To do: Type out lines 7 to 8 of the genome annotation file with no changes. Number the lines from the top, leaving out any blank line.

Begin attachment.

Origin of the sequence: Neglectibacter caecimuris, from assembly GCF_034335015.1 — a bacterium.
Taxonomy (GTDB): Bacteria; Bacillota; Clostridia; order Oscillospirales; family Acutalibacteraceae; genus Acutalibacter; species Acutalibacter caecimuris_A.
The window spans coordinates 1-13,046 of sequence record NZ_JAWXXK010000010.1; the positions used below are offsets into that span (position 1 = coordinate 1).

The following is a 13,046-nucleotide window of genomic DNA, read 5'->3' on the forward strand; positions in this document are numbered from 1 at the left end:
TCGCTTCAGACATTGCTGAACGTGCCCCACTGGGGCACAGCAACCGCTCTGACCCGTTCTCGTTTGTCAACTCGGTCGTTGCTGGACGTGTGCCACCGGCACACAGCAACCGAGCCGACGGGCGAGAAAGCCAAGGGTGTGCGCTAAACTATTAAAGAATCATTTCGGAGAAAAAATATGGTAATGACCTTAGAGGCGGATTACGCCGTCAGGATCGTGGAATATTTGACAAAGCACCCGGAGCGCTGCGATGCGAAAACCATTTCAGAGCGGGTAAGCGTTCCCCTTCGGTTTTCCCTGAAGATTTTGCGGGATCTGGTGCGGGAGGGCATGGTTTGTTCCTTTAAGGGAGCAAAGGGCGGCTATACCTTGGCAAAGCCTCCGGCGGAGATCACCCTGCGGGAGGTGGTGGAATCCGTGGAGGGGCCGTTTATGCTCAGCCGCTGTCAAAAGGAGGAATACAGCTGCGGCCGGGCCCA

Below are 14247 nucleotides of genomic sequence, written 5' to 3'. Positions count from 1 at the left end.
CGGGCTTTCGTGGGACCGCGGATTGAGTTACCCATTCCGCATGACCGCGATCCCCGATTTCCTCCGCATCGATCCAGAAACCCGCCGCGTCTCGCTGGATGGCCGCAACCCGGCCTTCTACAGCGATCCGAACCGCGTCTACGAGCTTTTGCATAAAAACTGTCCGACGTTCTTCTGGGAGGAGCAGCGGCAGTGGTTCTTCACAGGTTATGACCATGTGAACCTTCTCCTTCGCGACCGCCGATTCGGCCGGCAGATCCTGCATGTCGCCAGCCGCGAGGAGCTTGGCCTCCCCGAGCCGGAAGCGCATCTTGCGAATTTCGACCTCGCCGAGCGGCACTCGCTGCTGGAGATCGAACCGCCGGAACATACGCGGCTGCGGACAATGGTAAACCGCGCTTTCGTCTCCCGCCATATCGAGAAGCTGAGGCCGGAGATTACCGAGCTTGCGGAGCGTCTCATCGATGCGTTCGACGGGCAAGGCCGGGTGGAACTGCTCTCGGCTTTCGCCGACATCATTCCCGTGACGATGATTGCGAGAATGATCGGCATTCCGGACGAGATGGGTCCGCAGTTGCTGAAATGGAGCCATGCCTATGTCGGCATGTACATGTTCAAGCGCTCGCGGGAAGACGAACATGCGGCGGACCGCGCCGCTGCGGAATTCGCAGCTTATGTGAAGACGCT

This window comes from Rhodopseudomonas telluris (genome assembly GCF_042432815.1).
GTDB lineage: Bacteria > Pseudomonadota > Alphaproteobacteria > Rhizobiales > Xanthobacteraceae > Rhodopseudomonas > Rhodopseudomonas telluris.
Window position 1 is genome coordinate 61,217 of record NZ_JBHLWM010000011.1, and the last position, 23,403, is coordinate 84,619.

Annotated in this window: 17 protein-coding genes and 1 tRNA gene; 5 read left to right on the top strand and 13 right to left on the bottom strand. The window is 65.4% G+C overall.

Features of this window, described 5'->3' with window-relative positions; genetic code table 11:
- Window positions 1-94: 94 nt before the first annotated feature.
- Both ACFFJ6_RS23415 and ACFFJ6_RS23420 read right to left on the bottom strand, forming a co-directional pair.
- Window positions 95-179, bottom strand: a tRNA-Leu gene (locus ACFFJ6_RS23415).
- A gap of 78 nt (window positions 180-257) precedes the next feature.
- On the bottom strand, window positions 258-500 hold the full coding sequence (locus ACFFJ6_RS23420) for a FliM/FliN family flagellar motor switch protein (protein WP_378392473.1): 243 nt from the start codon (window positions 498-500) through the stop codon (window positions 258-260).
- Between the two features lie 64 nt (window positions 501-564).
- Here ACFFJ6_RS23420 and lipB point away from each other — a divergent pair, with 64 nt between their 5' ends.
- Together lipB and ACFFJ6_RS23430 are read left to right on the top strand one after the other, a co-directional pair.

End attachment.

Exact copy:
CGGGCTTTCGTGGGACCGCGGATTGAGTTACCCATTCCGCATGACCGCGATCCCCGATTTCCTCCGCATCGATCCAGAAACCCGCCGCGTCTCGCTGGATGGCCGCAACCCGGCCTTCTACAGCGATCCGAACCGCGTCTACGAGCTTTTGCATAAAAACTGTCCGACGTTCTTCTGGGAGGAGCAGCGGCAGTGGTTCTTCACAGGTTATGACCATGTGAACCTTCTCCTTCGCGACCGCCGATTCGGCCGGCAGATCCTGCATGTCGCCAGCCGCGAGGAGCTTGGCCTCCCCGAGCCGGAAGCGCATCTTGCGAATTTCGACCTCGCCGAGCGGCACTCGCTGCTGGAGATCGAACCGCCGGAACATACGCGGCTGCGGACAATGGTAAACCGCGCTTTCGTCTCCCGCCATATCGAGAAGCTGAGGCCGGAGATTACCGAGCTTGCGGAGCGTCTCATCGATGCGTTCGACGGGCAAGGCCGGGTGGAACTGCTCTCGGCTTTCGCCGACATCATTCCCGTGACGATGATTGCGAGAATGATCGGCATTCCGGACGAGATGGGTCCGCAGTTGCTGAAATGGAGCCATGCCTATGTCGGCATGTACATGTTCAAGCGCTCGCGGGAAGACGAACATGCGGCGGACCGCGCCGCTGCGGAATTCGCAGCTTATGTGAAGACGCT

This window comes from Rhodopseudomonas telluris (genome assembly GCF_042432815.1).